Gabrielsen sees elements of Sarah in herself and elements of herself in the character.
“Sarah is very smart,” Gabrielsen said. “She’s knows what she’s doing. She’s got this almost child-like innocence about her. I really like how dedicated she was to what she believes in and how she won’t change that for anybody. I think it’s really important for her as a character but also for me to learn. It’s been a really fun experience to get to play with that. I really enjoyed her character. She’s very closed off and you can just see her open up during the show and I think that’s really lovely to see that happen.”
Of the four leads, Gabrielsen is the newest to theatre since last year’s Les Misérables was her first time ever being in a show and now Sarah is her first lead role.
“The first rehearsal was nerve-wracking,” she said. “I was so anxious. I’m honestly really proud of myself for how far I’ve come. I feel a lot more comfortable being on stage now, a lot more confident in my abilities and I have really grown to love the aspects of theatre, performing and being able to step out of myself and become my character. It’s really awesome.”
Guys and Dolls also marks the 50th musical performed by HF-L students, although Bye Bye Birdie in 2020 was never performed for an audience because COVID forced schools to shutter and go to remote learning about a week before the show opened.
“The 50th is a nice milestone,” said retired HF-L high school instrumental teacher Mark Borden in a text message informing the newspaper of the fact. Borden played in the pit orchestra when he was a student at HF-L, then conducted many of the shows when he returned to HF-L as a teacher and played in the pit orchestra for last year’s Les Miserables after he retired and will play trombone in this year’s show. “It’s a lot of great memories for the kids.”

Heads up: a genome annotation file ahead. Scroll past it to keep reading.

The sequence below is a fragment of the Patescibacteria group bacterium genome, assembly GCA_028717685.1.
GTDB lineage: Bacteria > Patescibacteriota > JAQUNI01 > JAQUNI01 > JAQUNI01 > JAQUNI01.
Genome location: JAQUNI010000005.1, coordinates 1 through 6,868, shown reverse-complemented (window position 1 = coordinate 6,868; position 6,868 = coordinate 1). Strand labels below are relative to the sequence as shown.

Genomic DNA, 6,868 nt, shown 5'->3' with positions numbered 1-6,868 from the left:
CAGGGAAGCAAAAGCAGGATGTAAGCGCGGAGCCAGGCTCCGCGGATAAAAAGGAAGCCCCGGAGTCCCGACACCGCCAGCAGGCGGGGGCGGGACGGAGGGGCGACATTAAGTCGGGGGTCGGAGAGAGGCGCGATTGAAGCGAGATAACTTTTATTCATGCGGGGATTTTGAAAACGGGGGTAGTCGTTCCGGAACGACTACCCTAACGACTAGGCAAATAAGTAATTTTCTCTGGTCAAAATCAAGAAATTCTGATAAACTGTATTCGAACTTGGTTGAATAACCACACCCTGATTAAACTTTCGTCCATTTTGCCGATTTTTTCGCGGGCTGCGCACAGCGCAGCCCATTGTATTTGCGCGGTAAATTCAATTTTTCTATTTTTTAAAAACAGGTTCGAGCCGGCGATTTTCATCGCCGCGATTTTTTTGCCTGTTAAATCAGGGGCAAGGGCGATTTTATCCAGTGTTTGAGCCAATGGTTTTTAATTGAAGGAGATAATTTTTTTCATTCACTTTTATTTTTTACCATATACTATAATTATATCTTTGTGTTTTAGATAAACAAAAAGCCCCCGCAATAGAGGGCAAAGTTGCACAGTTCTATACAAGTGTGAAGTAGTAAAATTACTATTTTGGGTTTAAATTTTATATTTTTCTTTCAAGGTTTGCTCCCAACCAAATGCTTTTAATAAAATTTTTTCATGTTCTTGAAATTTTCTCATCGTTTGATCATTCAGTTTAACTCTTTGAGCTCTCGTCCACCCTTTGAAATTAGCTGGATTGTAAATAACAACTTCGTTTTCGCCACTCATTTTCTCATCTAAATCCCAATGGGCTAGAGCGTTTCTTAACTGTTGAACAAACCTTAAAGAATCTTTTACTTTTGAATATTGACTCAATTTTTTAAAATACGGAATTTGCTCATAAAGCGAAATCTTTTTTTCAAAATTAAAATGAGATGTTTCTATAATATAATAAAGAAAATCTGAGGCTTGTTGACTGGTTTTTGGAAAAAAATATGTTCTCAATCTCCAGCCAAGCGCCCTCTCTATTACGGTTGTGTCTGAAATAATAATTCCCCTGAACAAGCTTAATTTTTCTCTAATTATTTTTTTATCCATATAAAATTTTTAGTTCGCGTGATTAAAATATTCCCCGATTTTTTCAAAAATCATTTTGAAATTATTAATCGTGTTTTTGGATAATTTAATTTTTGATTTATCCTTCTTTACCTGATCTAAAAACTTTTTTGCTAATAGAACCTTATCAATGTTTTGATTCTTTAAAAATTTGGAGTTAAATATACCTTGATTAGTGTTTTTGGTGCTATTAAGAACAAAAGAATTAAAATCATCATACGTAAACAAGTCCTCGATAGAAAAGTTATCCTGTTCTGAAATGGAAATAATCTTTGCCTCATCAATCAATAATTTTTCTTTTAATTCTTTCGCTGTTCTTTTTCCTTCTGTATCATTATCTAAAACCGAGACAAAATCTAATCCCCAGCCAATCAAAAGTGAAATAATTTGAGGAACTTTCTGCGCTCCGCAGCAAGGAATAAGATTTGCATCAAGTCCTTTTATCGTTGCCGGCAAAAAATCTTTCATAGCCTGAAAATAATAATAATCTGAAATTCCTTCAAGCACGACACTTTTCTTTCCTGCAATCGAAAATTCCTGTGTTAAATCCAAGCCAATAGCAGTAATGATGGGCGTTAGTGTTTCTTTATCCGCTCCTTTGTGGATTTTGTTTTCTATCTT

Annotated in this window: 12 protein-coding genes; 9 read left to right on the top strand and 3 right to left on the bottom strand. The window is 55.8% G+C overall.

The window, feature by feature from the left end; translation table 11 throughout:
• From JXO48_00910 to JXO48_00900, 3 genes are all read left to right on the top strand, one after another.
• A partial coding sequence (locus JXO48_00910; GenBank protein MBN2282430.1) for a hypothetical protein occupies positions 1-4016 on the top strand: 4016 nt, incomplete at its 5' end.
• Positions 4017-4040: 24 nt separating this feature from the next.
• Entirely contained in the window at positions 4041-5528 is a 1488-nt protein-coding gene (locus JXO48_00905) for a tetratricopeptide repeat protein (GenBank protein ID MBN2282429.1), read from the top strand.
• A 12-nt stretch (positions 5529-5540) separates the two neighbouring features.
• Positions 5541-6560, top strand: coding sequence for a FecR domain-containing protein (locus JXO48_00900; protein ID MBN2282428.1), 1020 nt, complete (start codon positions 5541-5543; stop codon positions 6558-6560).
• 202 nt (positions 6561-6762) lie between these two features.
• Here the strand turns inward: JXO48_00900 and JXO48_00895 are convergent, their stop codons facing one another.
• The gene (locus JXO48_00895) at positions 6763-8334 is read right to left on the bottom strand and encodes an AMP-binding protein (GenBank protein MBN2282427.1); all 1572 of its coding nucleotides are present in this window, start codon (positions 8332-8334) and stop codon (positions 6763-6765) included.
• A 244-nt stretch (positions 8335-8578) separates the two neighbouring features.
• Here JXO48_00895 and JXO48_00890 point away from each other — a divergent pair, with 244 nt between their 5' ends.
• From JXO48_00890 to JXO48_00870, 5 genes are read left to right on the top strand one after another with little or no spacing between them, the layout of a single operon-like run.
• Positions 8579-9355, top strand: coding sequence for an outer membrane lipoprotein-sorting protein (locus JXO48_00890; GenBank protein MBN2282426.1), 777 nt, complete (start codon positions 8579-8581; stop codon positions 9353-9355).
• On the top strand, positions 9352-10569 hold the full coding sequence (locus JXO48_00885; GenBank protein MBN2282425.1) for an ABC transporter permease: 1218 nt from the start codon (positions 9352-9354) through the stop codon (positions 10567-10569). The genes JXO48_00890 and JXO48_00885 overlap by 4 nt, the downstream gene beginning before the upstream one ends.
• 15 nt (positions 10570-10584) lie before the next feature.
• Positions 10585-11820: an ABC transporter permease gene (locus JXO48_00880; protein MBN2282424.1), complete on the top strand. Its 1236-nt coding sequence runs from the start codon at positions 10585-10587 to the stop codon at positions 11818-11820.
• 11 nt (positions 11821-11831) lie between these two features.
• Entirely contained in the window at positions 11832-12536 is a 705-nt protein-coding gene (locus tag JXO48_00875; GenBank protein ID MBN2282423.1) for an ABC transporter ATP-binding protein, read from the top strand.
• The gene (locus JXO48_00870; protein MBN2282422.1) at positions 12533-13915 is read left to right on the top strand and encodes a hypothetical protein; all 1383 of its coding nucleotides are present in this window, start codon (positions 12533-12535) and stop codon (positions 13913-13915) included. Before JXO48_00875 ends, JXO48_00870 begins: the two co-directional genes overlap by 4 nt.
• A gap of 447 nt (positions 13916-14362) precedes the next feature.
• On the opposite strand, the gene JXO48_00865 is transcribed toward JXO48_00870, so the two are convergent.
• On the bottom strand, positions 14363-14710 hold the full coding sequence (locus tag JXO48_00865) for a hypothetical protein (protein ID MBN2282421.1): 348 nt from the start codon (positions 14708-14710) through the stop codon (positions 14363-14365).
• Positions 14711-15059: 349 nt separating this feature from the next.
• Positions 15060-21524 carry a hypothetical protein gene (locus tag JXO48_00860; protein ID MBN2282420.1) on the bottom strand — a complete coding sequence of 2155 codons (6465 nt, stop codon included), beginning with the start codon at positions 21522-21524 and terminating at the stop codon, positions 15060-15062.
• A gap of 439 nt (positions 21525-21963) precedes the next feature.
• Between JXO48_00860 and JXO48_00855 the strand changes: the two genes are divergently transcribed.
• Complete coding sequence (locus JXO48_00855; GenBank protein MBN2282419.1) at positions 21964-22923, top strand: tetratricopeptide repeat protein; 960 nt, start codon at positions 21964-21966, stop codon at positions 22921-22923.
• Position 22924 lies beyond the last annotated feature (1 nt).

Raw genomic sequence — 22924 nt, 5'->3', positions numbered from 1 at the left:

The great memories is one of the reasons that the musical theatre and drama program at HF-L is important to the students involved in them but the students cite others as well.
“For me, I think it brings joy and bonds us all together,” Quinn said. “I’ve made such good friends throughout this musical theatre part. I love to sing and I love to dance and I love the way I can express that and I think that musical theatre is the best way I can.”
Tuller says that music theatre is important to him because of the atmosphere and the ability to explore a character.
“It’s a great atmosphere,” he said. “In musical theatre, you get to explore things you never get to in real life. Being able to explore a different character is a gratifying experience. It’s been part of my life for as long as I can remember. Getting to do that in high school, especially as a senior, means the world.”
Howard said the musical theatre experience has been important for him because it is something he is good at and he finds that he gets a lot of joy from it and if he gives other people a fun two-hour show and he enjoys it, then it’s all for the best.
For the same reason, it was important for him and, he feels for others, to have been able to do Les Misérables last year and Guys and Dolls this year when this group of seniors missed their freshman year after rehearsing for Bye Bye Birdie but were never able to put it on due to COVID.
“Having this back not only for the people who want to view it but for us is amazing,” he said. “It’s a sense of relief, I think for a lot of people. Yeah, it’s a little stressful but people come here, they enjoy it here. It’s an escape from, I don’t know, from homework or other stress, you just focus on this. It’s a pretty tight group as far as the cast goes and the crew although it’s reasonably large, it’s very tight. It’s very nice. I think that just having this space where you have a common interest and there’s just so many different types of people here, it’s really something special.”